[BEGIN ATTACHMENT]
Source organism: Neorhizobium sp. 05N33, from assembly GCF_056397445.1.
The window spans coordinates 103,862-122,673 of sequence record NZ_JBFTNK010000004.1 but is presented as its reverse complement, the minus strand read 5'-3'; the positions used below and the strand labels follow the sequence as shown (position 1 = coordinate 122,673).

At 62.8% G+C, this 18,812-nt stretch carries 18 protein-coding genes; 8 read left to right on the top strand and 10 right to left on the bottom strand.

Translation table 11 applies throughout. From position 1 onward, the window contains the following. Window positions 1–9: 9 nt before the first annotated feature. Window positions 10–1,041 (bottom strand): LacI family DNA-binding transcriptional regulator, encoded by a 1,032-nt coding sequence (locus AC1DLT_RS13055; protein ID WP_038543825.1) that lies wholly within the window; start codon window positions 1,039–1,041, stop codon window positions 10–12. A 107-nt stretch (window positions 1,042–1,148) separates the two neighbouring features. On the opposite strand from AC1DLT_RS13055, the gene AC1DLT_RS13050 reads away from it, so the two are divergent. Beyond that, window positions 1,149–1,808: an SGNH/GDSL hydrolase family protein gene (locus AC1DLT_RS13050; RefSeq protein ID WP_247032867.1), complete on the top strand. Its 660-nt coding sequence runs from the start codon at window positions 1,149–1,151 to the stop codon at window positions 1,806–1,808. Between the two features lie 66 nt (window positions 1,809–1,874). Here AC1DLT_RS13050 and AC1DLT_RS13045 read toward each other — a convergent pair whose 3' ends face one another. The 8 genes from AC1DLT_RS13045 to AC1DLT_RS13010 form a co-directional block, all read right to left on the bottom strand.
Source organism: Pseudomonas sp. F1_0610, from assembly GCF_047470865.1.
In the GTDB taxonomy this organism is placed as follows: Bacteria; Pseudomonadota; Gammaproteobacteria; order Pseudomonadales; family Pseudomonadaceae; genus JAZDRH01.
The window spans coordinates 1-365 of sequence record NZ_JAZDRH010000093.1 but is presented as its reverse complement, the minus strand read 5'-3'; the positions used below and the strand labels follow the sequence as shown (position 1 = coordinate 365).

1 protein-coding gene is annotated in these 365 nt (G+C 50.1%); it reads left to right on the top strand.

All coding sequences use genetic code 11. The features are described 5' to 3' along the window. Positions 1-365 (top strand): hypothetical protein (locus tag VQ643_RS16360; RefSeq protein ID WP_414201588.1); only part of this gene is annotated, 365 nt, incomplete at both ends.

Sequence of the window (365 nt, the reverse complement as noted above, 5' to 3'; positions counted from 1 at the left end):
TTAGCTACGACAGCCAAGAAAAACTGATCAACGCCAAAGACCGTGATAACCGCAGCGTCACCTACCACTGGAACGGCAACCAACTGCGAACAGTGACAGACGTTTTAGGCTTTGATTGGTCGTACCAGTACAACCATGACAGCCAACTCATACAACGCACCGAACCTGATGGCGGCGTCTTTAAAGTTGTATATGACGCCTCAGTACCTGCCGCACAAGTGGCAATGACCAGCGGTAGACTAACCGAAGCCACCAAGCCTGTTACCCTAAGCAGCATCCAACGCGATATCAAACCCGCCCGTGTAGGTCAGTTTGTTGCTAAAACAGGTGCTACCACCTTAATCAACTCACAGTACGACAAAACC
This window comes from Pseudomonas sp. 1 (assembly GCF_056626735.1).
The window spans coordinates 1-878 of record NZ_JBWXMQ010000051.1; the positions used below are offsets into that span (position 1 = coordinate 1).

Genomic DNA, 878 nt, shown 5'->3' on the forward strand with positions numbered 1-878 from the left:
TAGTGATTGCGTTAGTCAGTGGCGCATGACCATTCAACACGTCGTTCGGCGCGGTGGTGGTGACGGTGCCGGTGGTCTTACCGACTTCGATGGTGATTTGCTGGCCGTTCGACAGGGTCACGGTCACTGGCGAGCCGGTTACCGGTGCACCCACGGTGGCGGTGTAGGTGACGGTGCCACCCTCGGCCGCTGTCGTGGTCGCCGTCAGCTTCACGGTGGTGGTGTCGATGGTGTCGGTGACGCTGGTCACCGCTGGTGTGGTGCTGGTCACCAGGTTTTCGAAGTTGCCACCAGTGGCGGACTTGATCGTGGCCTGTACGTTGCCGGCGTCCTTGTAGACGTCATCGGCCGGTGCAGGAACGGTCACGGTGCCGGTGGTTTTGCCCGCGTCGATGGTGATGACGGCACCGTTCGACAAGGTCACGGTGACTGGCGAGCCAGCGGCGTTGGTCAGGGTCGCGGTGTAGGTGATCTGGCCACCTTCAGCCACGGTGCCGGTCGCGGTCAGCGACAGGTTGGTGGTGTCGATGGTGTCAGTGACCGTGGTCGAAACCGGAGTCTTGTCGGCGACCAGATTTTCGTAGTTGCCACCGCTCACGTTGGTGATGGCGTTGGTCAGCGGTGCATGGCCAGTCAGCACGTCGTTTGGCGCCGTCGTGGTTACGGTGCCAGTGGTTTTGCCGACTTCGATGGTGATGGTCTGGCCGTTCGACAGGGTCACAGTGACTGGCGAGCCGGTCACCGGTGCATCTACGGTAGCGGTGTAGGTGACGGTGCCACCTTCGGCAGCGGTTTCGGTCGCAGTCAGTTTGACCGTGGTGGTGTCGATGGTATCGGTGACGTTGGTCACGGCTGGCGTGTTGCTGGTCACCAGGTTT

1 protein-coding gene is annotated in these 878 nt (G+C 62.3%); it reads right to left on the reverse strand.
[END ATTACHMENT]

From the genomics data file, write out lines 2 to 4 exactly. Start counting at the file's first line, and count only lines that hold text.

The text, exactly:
The window spans coordinates 103,862-122,673 of sequence record NZ_JBFTNK010000004.1 but is presented as its reverse complement, the minus strand read 5'-3'; the positions used below and the strand labels follow the sequence as shown (position 1 = coordinate 122,673).

At 62.8% G+C, this 18,812-nt stretch carries 18 protein-coding genes; 8 read left to right on the top strand and 10 right to left on the bottom strand.

Translation table 11 applies throughout. From position 1 onward, the window contains the following. Window positions 1–9: 9 nt before the first annotated feature. Window positions 10–1,041 (bottom strand): LacI family DNA-binding transcriptional regulator, encoded by a 1,032-nt coding sequence (locus AC1DLT_RS13055; protein ID WP_038543825.1) that lies wholly within the window; start codon window positions 1,039–1,041, stop codon window positions 10–12. A 107-nt stretch (window positions 1,042–1,148) separates the two neighbouring features. On the opposite strand from AC1DLT_RS13055, the gene AC1DLT_RS13050 reads away from it, so the two are divergent. Beyond that, window positions 1,149–1,808: an SGNH/GDSL hydrolase family protein gene (locus AC1DLT_RS13050; RefSeq protein ID WP_247032867.1), complete on the top strand. Its 660-nt coding sequence runs from the start codon at window positions 1,149–1,151 to the stop codon at window positions 1,806–1,808. Between the two features lie 66 nt (window positions 1,809–1,874). Here AC1DLT_RS13050 and AC1DLT_RS13045 read toward each other — a convergent pair whose 3' ends face one another. The 8 genes from AC1DLT_RS13045 to AC1DLT_RS13010 form a co-directional block, all read right to left on the bottom strand.